Now, running npm run lint-md yields:

example.md
   3:1-3:10  warning  Found reference to undefined definition   no-undefined-references

⚠ 2 warnings

In addition, you can also provide configuration comments to turn a rule on or off inside a file. Note that you cannot change a setting, such as maximum-line-length, just whether messages are shown or not. Read more about configuration comments in remark-message-controls documentation.

The following file will warn twice for the duplicate headings:

# Hello

## Hello

### Hello

The following file will warn once (the second heading is ignored, but the third is re-enabled):

# Hello

<!--lint disable no-duplicate-headings-->

## Hello

<!--lint enable no-duplicate-headings-->

### Hello

Note: You’ll need the blank lines between comments and other nodes!

Using remark to fix your markdown

remark-stringify can format markdown syntax. It ensures a single style is used: list items use one type of bullet (*, -, +), emphasis (* or _) and importance (__ or **) use a standard marker, table fences are aligned, and more.

Example

If you require('remark'), remark-stringify is included unless an output format other than markdown (such as HTML) is defined.

Say we have the following file, example.js, showing how formatting rules can be used:

var report = require('vfile-reporter');
var remark = require('remark');
var emphasisMarker = require('remark-lint-emphasis-marker');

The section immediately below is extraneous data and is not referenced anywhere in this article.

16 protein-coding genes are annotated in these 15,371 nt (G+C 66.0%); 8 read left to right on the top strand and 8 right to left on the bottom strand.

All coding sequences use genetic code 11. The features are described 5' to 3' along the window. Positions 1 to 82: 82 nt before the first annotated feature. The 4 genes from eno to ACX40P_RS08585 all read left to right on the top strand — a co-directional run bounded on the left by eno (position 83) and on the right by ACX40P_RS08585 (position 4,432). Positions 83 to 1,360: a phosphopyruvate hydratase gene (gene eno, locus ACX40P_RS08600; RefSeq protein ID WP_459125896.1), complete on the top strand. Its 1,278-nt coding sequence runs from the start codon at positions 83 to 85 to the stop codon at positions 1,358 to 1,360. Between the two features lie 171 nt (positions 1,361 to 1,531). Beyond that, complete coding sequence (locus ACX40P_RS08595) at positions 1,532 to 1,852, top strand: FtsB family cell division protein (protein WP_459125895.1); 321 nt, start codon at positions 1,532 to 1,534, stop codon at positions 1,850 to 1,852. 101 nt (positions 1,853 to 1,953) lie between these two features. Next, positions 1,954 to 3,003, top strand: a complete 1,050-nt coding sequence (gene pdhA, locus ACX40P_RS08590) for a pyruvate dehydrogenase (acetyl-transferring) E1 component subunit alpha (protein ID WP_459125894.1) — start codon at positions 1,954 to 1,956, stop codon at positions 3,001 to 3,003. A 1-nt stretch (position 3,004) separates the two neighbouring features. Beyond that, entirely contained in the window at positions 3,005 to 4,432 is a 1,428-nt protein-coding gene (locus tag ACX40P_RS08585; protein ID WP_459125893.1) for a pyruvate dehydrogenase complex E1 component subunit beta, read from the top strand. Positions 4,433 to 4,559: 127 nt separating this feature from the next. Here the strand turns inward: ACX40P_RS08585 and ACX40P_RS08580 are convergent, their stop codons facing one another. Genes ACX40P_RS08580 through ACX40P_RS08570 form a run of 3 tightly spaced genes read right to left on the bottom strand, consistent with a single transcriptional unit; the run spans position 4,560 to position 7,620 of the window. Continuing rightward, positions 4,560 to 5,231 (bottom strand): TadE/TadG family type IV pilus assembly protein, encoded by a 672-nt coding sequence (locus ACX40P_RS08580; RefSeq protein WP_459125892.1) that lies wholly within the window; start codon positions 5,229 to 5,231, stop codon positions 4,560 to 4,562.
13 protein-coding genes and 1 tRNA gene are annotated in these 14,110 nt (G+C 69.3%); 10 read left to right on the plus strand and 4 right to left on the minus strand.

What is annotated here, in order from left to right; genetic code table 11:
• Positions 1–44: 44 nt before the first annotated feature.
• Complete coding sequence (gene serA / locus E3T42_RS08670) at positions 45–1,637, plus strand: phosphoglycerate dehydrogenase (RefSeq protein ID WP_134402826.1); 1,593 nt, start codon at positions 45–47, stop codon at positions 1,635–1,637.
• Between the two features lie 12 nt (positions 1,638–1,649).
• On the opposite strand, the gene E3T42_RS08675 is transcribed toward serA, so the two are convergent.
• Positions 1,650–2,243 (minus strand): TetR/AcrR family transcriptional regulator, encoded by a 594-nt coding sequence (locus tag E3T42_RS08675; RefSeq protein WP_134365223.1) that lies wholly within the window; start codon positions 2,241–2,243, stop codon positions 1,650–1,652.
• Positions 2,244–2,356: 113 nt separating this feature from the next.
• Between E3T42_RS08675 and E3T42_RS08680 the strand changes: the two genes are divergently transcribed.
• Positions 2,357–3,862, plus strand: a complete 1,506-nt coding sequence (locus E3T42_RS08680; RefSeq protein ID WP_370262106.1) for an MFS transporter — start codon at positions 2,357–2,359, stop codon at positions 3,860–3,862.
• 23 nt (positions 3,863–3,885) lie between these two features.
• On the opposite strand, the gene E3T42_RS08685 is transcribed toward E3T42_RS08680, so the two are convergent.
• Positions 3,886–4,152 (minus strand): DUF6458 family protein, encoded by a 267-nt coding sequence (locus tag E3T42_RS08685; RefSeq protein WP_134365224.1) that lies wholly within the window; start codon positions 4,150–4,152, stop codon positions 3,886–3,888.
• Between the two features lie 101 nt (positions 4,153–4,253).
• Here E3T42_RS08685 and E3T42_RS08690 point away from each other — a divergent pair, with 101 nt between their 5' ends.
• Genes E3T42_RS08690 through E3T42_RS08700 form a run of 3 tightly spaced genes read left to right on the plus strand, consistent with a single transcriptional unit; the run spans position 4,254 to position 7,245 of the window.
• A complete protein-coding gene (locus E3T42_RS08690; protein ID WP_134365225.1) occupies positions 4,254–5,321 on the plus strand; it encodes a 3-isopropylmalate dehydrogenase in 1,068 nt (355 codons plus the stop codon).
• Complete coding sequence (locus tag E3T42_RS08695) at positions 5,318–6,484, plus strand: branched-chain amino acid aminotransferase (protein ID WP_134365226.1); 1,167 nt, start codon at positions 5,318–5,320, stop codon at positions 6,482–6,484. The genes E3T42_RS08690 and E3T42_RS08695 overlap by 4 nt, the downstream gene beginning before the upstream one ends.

var strongMarker = require('remark-lint-strong-marker');

remark()
  .use(emphasisMarker, '*')
  .use(strongMarker, '*')
  // ^ two `remark-lint` rules.
  .use({
    settings: {emphasis: '*', strong: '*'}
    // ^ `remark-stringify` settings.
  })
  .process('_Hello_, __world__!', function (err, file) {
    console.error(report(err || file));
    console.log(String(file));
  });

Now, running node example yields warnings and a formatted file:

    1:1-1:8  warning  Emphasis should use `*` as a marker  emphasis-marker  remark-lint
  1:10-1:19  warning  Strong should use `*` as a marker    strong-marker    remark-lint

⚠ 2 warnings
*Hello*, **world**!
Example

If you’re using remark-stringify yourself, you can pass options like any other plugin, like so:

var report = require('vfile-reporter');
var unified = require('unified');
var parse = require('remark-parse');
var stringify = require('remark-stringify');
var emphasisMarker = require('remark-lint-emphasis-marker');